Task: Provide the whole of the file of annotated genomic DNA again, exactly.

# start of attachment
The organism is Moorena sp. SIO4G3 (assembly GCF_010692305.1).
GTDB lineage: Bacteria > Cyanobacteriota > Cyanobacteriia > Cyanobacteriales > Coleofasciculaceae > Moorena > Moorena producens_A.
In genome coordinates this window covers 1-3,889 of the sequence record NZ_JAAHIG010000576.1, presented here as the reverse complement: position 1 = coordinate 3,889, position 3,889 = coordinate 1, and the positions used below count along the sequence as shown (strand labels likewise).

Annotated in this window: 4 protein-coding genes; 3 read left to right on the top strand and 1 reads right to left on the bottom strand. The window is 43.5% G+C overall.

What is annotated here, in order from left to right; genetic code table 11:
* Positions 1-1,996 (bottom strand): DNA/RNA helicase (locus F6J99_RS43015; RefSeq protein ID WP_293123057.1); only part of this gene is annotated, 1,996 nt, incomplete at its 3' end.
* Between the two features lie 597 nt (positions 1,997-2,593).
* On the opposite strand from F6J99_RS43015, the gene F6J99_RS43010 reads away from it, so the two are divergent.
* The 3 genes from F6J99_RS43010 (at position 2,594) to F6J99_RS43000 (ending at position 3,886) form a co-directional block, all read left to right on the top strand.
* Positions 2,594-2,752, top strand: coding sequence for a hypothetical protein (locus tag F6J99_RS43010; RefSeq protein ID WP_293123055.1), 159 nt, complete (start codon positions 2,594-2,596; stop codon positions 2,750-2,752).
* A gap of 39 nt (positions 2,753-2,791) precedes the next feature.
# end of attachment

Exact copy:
The organism is Moorena sp. SIO4G3 (assembly GCF_010692305.1).
GTDB lineage: Bacteria > Cyanobacteriota > Cyanobacteriia > Cyanobacteriales > Coleofasciculaceae > Moorena > Moorena producens_A.
In genome coordinates this window covers 1-3,889 of the sequence record NZ_JAAHIG010000576.1, presented here as the reverse complement: position 1 = coordinate 3,889, position 3,889 = coordinate 1, and the positions used below count along the sequence as shown (strand labels likewise).

Annotated in this window: 4 protein-coding genes; 3 read left to right on the top strand and 1 reads right to left on the bottom strand. The window is 43.5% G+C overall.

What is annotated here, in order from left to right; genetic code table 11:
* Positions 1-1,996 (bottom strand): DNA/RNA helicase (locus F6J99_RS43015; RefSeq protein ID WP_293123057.1); only part of this gene is annotated, 1,996 nt, incomplete at its 3' end.
* Between the two features lie 597 nt (positions 1,997-2,593).
* On the opposite strand from F6J99_RS43015, the gene F6J99_RS43010 reads away from it, so the two are divergent.
* The 3 genes from F6J99_RS43010 (at position 2,594) to F6J99_RS43000 (ending at position 3,886) form a co-directional block, all read left to right on the top strand.
* Positions 2,594-2,752, top strand: coding sequence for a hypothetical protein (locus tag F6J99_RS43010; RefSeq protein ID WP_293123055.1), 159 nt, complete (start codon positions 2,594-2,596; stop codon positions 2,750-2,752).
* A gap of 39 nt (positions 2,753-2,791) precedes the next feature.